New Measures in Effect on January 7, 2022
- Indoor personal gatherings: limited to 10 people from a maximum of two households if all eligible people are vaccinated; single-household members only if any eligible people are unvaccinated.
- Outdoor personal gatherings: limited to 25 people from a maximum of three households regardless of vaccination status.
- Organized gatherings: proof of vaccination is required; indoor gatherings limited to 25 people or 50% of venue capacity, whichever is less; outdoor gatherings limited to 50 people.
- Restaurants, bars and nightclubs: proof of vaccination required for table service with a limit of six people per table; tables need to be spaced two metres (six feet) apart; no bar or counter eating or service; no moving between tables and no dancing.
- Entertainment venues, including movie theatres, theatres and museums: proof of vaccination is required; limited to 25 people or 50% venue capacity, whichever is less.
- Recreation and leisure sites, including gyms, fitness studios, sports facilities and art studios: proof of vaccination is required; limited to 25 people or 50% of venue capacity, whichever is less.
- Recreational team sports: proof of vaccination is required; activities within cohort or teams only up to a limit of 25 people (e.g., practice, skills and drills); no games between teams. Out of territory travel for sporting events is not recommended.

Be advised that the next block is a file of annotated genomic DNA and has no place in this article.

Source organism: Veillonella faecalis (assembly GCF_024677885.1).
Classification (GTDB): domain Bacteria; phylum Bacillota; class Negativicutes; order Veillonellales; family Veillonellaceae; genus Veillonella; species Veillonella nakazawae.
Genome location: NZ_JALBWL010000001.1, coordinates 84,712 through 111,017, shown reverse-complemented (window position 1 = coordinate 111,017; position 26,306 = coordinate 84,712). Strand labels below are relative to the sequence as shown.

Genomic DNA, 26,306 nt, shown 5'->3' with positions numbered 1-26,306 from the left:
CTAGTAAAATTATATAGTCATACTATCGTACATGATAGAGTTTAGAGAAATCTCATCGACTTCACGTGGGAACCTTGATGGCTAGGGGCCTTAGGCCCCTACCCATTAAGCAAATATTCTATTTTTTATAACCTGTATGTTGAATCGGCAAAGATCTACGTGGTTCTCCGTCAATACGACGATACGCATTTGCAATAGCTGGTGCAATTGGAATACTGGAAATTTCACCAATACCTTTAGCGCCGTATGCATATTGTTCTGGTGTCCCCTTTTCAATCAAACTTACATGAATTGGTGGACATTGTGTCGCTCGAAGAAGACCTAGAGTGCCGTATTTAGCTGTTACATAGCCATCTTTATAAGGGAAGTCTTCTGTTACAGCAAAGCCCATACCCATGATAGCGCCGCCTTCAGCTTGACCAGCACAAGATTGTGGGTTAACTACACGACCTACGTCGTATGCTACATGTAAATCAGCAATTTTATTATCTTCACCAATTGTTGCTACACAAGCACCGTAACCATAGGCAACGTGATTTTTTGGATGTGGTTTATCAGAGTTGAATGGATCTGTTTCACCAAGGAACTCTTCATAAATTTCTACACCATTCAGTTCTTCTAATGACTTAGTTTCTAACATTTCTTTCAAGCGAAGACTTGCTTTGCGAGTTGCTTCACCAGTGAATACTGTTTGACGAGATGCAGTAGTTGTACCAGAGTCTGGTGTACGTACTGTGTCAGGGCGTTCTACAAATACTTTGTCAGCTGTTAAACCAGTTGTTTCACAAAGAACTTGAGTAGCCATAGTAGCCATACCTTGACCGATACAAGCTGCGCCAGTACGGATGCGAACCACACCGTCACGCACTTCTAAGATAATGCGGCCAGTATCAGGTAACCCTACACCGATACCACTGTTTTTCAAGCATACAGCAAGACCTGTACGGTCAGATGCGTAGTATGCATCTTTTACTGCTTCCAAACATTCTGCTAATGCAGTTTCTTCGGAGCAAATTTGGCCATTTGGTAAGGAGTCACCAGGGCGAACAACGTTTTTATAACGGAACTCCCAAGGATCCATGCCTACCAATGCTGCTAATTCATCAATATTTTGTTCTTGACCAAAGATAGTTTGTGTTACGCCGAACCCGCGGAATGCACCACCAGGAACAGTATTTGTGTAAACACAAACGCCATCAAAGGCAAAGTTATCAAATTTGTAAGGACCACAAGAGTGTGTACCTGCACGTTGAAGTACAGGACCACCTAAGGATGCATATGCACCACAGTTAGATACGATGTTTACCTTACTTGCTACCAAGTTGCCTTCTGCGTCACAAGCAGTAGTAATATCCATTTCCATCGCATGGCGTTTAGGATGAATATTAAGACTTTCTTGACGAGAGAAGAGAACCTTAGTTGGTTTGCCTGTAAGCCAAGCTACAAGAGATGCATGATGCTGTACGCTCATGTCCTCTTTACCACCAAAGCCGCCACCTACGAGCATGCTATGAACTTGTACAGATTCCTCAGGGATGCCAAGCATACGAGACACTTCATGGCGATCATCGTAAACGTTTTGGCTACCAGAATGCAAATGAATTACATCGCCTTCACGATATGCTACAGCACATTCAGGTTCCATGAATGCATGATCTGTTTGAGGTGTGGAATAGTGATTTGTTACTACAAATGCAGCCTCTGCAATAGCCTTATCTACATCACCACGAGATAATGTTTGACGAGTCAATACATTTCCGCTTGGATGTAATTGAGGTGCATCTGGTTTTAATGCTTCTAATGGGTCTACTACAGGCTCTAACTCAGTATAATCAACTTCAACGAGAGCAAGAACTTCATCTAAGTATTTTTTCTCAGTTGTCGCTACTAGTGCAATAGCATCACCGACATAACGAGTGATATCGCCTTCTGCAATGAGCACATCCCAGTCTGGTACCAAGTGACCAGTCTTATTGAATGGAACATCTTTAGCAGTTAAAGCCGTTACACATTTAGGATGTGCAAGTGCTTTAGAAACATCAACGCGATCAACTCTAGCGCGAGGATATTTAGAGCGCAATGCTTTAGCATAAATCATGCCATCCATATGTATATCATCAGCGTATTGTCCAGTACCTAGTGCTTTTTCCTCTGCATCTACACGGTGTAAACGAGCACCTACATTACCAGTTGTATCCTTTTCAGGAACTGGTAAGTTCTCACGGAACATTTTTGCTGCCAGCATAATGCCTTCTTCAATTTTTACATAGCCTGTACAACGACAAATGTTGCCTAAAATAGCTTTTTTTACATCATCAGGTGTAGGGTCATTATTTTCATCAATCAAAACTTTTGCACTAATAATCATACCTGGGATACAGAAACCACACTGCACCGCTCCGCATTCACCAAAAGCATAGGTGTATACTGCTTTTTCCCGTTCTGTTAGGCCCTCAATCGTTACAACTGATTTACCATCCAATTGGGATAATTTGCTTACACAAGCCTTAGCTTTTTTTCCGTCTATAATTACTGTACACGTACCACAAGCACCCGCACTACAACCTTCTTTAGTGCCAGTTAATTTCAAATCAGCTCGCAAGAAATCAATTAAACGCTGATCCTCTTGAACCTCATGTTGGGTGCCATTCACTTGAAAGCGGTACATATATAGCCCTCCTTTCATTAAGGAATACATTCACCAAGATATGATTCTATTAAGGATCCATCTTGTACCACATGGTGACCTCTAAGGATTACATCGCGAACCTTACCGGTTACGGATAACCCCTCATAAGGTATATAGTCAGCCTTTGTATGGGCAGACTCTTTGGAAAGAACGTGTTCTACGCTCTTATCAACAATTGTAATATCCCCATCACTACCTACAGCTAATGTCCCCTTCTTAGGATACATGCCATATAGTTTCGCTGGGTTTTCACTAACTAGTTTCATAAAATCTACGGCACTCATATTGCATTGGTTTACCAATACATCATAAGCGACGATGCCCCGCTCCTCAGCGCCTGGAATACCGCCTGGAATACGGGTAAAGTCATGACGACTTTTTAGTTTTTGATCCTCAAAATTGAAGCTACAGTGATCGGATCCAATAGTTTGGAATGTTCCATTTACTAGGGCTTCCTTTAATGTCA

- Businesses and retail: maximum 50% capacity. Businesses are strongly recommended to have operational plans in place to limit close contact between people and keep their employees and customers safe.
- Personal services establishments: proof of vaccination is required; limited to 25 people or 50% of venue, whichever is less.
- Faith-based services: proof of vaccination is required; limited to 25 people or 50% of venue capacity, whichever is less.
- Public saunas and steam rooms or baths are not allowed to operate.
- Mandatory masking in all indoor spaces and outdoor spaces where physical distance is not maintainable
- Due to the rapid spread of Omicron, testing systems are becoming overwhelmed and Yukoners will not be able to book a test within reasonable time periods